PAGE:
However, here I want to set the context of “Compassionate Disruption” as a form of state violence that moves from making life difficult to unbearable for people who are too naive, poor, and oppressed to adequately defend themselves.  “Compassionate Disruption” betrays the best interests of the public.  Instead, it attempts to bankroll land developers with public funding by disavowing the root problems of homelessness, morbidity, and poverty. Rather than fixing the dilapidated schools and building houses for the poor in our neighborhoods, city and state officials are always thinking about the next grand housing or hotel project for the rich.  

Puʻuhonua O Waiʻanae (POW), in contrast, embarked on its own unique plan by defending the right of all people to exist in public spaces.  Under the direction of POW leader, Twinkle Borge, the village helped to transform the perception of and stigma attached to tent city encampments and its people by creating community-first alternatives regarding the way people talk and think about homelessness.  In Kamaʻāina, Mahina makes her way to Puʻuhonua O Waiʻanae, the largest home-free village in contemporary Hawaiʻi in the final scene of the film.  Here, we are introduced to Twinkle Borge and members of her ‘ohana, one of them being my former mentee, Nainoa Brown Kahananui, who plays the role of Mahina’s high school classmate.  The meeting between Mahina and Twinkle is a subtle one, but we get the sense that for Mahina’s character the connection is life changing.   Twinkle shows Mahina around the village, illuminating a safe place to sleep, clear pathways, healing garden spaces, and ocean views.  Unlike the scene where Mahina is confronted by a social worker unfamiliar with local Hawaiian culture and etiquette, Twinkle listens to Mahina and does not impose herself.  Instead, she provides Mahina with a space to create and recreate “our” own destiny, giving “us” a sense of safety.  In the end, Mahina has finally found the “elsewhere” we’ve been hoping for, an “elsewhere” that feels like a real home, a place where we might want to return.

Translated from Hawaiian to English, the term “puʻuhonua” means “earth barrier” and it also means “refuge.”  As a refuge, puʻuhonua can be a person, a place, or a thing.  Its main function is to create space for inclusion, harmony, protection, and safety.  By valuing ‘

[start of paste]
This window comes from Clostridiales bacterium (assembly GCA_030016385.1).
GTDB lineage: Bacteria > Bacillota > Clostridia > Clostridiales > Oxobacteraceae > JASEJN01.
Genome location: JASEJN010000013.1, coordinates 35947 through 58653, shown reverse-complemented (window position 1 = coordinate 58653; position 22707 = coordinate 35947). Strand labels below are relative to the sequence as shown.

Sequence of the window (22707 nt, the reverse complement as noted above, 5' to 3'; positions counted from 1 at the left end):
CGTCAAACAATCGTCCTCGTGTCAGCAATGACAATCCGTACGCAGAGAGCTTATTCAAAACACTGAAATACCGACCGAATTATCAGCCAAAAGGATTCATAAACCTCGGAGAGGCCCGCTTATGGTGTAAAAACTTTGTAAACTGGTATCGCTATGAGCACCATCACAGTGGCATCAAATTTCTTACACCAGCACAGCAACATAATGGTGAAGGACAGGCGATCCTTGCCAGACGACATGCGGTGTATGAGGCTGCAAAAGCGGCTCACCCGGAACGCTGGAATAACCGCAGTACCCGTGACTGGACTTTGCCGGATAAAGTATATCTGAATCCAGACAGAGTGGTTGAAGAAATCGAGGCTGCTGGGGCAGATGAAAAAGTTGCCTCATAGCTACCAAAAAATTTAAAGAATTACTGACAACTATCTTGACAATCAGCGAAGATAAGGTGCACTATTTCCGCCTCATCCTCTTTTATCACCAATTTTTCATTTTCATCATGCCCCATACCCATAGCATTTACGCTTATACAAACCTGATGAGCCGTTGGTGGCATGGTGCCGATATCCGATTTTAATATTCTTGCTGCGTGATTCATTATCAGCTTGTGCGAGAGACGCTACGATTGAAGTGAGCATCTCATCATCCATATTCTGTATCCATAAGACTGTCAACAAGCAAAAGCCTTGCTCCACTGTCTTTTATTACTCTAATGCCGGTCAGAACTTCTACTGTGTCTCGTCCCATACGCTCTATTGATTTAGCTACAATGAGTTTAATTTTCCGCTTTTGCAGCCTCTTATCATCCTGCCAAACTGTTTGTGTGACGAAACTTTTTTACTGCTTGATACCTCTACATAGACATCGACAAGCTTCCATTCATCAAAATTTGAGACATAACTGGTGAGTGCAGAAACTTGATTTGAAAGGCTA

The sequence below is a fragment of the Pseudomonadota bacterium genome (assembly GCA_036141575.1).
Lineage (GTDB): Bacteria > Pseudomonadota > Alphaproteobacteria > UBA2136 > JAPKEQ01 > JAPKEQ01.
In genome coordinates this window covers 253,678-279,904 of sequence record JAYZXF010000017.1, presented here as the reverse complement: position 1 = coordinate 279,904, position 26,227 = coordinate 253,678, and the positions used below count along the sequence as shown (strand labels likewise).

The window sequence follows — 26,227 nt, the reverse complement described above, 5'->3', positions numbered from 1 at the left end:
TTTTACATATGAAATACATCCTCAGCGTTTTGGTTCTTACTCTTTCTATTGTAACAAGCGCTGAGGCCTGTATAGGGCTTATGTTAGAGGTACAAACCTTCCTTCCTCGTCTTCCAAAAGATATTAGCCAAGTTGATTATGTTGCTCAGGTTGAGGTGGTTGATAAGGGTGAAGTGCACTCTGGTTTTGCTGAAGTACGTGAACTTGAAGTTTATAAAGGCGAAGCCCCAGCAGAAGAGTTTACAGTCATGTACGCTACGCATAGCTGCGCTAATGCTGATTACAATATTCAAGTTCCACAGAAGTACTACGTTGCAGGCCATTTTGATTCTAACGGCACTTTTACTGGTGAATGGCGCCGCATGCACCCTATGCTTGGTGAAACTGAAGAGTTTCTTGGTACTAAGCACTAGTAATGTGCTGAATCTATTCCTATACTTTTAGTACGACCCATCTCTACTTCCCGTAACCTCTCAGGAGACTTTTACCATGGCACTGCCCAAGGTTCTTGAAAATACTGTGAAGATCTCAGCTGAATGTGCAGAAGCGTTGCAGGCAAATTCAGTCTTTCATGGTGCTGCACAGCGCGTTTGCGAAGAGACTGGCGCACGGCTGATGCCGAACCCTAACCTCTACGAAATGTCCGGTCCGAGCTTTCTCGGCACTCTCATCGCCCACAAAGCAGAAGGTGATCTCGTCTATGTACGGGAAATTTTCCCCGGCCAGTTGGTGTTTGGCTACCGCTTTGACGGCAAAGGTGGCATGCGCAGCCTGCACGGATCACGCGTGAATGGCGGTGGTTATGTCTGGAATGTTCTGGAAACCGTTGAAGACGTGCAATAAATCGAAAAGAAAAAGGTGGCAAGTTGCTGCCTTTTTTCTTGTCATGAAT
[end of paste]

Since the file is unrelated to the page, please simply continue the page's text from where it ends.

āina (land/all that nourishes), puʻuhonua contradict the concept of property under the conditions of a settler state that erases and replaces Indigenous and Immigrant cultures, peoples, and values with those of the dominant settler society.  Puʻuhonua thus resists the brutality of this imposition.  By contesting the settler state in ways that evade captivity, punishment, and shame, puʻuhonua provide rigorous forms of accountability and access to resources without failing connections to community, humanity, self-care, and preservation.  It is in this spirit of puʻuhonua then that we find solace at POW, a place “elsewhere,” a place between the forest and the sea where we return to the source of our ea, our relations to everyone and everything, and our ability to bounce back—to heal beyond the settler colony.

Kalaniopua Young is a māhūwahine+ and QTPI (Queer/Trans Pacific Islander).  She is a recent PhD from the University of Washington’s Department of Anthropology.  A former board member of the United Territories of Pacific Islanders Alliance (a Faʻafafine led organization in Seattle) and a founding member of Tent City Kweenz at Puʻuhonua O Waiʻanae, the largest home-free village in contemporary Hawaiʻi.  Today, she is a lecturer at the University of Hawaiʻi and Board member of KAHEA: The Hawaiian-Environmental Alliance.


You can find further reading and watching in links throughout Kalaniopua Young’s essay and the resources listed below.

— “Hawaiian Style Graffiti and the Questions of Sovereignty, Law, Property, and Ecology” by Masahide Kato can be found in AlterNative: An International Journal of Indigenous Peoples
—Then There Were None—a documentary by Elizabeth Kapu‘uwailani Lindsey
— “Settler Colonialism and the Elimination of the Native” by Patrick Wolfe can be found in the Journal of Genocide Research

On August 10, 2020, join Kalaniopua Young, filmmaker Kimi Howl Lee, lead actor Malia Kamalani Soon, and Pu’uhonua O Wai’anae community leader Twinkle Borge for a special community discussion on the film Kamaʻāina, and the important societal issues it raises. Mahalo to the Honolulu Rainbow Film Festival for partnering with us to make this happen. For more about this event, CLICK HERE.

Leading up to this important discussion, we will be hosting a Try Think online watch party on August 5, 2020. Come and join us to reflect and share your own thoughts about the film. For more about this event, CLICK HERE.

All photographs, with the exception of the first photo (a screen capture of the film), are courtesy of the author.

Nā Mana Wai aims to highlight a diversity of community voices from around our islands and is intended to raise important questions that will lead to continued productive discussion. The opinions expressed here do not represent those of Hawaiʻi Council for the Humanities or the National Endowment for the Humanities.